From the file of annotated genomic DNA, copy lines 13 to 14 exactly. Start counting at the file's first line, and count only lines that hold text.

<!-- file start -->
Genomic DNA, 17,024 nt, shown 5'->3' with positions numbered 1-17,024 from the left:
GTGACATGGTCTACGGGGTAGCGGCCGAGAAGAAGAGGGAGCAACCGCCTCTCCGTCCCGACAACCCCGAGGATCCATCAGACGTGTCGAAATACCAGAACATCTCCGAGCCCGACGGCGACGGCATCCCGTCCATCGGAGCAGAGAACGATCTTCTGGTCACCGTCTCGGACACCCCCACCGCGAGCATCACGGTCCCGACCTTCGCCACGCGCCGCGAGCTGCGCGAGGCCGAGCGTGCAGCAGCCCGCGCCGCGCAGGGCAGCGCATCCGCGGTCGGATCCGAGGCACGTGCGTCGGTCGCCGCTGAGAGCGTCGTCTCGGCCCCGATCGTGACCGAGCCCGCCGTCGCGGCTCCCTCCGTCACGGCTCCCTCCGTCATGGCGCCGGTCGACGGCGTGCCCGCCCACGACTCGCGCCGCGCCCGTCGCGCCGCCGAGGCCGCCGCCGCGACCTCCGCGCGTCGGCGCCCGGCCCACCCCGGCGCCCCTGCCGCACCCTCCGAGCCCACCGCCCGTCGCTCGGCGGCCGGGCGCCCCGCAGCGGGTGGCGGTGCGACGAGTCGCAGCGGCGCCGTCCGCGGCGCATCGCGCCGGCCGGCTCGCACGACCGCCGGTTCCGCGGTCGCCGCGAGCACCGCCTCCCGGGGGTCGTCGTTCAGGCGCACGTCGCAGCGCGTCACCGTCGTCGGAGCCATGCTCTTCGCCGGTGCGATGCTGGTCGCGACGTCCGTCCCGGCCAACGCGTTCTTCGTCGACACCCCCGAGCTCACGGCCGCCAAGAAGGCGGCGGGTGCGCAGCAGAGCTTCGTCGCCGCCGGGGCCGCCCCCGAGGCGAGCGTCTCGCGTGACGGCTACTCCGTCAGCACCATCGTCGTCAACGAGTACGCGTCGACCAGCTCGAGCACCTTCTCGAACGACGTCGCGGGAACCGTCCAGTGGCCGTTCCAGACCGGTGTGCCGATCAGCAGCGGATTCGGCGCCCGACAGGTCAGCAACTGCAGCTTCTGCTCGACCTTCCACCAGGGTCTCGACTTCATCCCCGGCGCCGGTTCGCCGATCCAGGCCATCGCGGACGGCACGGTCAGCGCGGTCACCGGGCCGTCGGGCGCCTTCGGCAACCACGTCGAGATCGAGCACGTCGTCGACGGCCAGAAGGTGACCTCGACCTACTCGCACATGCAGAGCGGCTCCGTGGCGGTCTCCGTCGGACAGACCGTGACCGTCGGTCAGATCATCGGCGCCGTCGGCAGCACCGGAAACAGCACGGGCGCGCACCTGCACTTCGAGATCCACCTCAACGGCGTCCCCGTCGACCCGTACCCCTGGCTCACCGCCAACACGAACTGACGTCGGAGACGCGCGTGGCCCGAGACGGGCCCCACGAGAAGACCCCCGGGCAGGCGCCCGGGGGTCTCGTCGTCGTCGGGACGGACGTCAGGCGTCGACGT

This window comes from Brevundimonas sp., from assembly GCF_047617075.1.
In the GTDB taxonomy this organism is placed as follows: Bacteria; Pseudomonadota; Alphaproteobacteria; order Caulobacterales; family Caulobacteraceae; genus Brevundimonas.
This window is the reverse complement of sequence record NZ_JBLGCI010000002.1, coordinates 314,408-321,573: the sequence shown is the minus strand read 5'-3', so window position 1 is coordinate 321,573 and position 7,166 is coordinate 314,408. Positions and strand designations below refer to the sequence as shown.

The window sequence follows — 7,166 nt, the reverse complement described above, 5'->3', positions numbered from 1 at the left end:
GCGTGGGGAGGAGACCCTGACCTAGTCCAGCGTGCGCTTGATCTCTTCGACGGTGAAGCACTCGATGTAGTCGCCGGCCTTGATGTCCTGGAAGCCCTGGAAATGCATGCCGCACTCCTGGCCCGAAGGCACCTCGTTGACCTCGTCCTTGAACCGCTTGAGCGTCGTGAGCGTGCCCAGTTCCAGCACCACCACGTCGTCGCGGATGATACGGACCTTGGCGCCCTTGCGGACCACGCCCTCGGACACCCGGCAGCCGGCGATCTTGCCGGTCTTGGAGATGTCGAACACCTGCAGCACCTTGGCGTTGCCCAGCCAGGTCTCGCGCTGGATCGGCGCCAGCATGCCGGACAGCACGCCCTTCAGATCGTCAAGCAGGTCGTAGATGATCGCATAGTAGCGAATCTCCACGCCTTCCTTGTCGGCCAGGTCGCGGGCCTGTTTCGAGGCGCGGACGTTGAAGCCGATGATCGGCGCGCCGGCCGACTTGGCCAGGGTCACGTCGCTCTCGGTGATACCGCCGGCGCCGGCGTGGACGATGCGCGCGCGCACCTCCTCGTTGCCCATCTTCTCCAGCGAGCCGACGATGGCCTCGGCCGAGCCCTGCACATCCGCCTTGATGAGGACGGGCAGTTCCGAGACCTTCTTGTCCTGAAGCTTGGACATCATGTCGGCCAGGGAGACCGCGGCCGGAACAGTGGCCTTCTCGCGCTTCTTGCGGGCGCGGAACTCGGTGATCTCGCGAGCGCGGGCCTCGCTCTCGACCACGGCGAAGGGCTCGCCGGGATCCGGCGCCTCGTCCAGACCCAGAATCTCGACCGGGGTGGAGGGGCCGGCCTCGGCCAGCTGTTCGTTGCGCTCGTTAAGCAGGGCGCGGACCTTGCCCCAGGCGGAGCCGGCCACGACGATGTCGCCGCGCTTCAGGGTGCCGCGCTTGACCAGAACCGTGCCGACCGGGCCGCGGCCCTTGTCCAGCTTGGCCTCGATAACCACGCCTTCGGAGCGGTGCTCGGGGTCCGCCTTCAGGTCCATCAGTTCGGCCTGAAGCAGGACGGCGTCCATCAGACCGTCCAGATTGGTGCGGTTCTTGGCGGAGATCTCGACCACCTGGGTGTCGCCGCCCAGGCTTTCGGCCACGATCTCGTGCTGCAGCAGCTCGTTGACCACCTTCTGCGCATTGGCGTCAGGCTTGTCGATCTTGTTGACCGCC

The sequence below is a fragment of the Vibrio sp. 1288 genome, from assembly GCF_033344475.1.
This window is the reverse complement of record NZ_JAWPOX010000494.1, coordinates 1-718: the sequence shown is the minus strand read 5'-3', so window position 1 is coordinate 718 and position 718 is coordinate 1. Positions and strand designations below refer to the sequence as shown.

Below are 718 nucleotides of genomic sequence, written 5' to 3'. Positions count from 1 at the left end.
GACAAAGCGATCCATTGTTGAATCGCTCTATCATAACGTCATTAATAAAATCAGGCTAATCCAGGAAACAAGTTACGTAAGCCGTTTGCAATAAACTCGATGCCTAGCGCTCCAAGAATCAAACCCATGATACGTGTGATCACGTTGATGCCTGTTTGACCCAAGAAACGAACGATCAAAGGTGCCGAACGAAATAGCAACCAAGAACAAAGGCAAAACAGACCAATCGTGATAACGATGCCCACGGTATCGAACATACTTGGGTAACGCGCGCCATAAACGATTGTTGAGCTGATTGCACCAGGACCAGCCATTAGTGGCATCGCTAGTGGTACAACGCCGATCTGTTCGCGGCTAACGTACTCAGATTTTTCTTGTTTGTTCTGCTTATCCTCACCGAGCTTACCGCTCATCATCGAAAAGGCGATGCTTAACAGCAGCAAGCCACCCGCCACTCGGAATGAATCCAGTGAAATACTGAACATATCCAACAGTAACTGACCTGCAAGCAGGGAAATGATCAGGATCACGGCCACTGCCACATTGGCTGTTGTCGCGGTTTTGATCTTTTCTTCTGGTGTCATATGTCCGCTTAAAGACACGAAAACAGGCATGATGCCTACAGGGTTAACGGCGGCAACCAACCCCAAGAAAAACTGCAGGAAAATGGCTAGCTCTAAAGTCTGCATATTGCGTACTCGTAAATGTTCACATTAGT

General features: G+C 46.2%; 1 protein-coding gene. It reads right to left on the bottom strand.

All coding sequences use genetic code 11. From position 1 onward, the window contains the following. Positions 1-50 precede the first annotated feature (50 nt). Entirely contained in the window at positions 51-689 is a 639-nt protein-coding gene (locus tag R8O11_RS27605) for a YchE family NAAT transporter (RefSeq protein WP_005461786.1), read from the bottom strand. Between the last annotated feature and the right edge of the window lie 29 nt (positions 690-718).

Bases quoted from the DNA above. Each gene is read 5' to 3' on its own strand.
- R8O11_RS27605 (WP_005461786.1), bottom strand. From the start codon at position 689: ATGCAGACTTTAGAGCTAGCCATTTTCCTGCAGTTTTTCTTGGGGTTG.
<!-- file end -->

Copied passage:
All coding sequences use genetic code 11. From position 1 onward, the window contains the following. Positions 1-50 precede the first annotated feature (50 nt). Entirely contained in the window at positions 51-689 is a 639-nt protein-coding gene (locus tag R8O11_RS27605) for a YchE family NAAT transporter (RefSeq protein WP_005461786.1), read from the bottom strand. Between the last annotated feature and the right edge of the window lie 29 nt (positions 690-718).

Bases quoted from the DNA above. Each gene is read 5' to 3' on its own strand.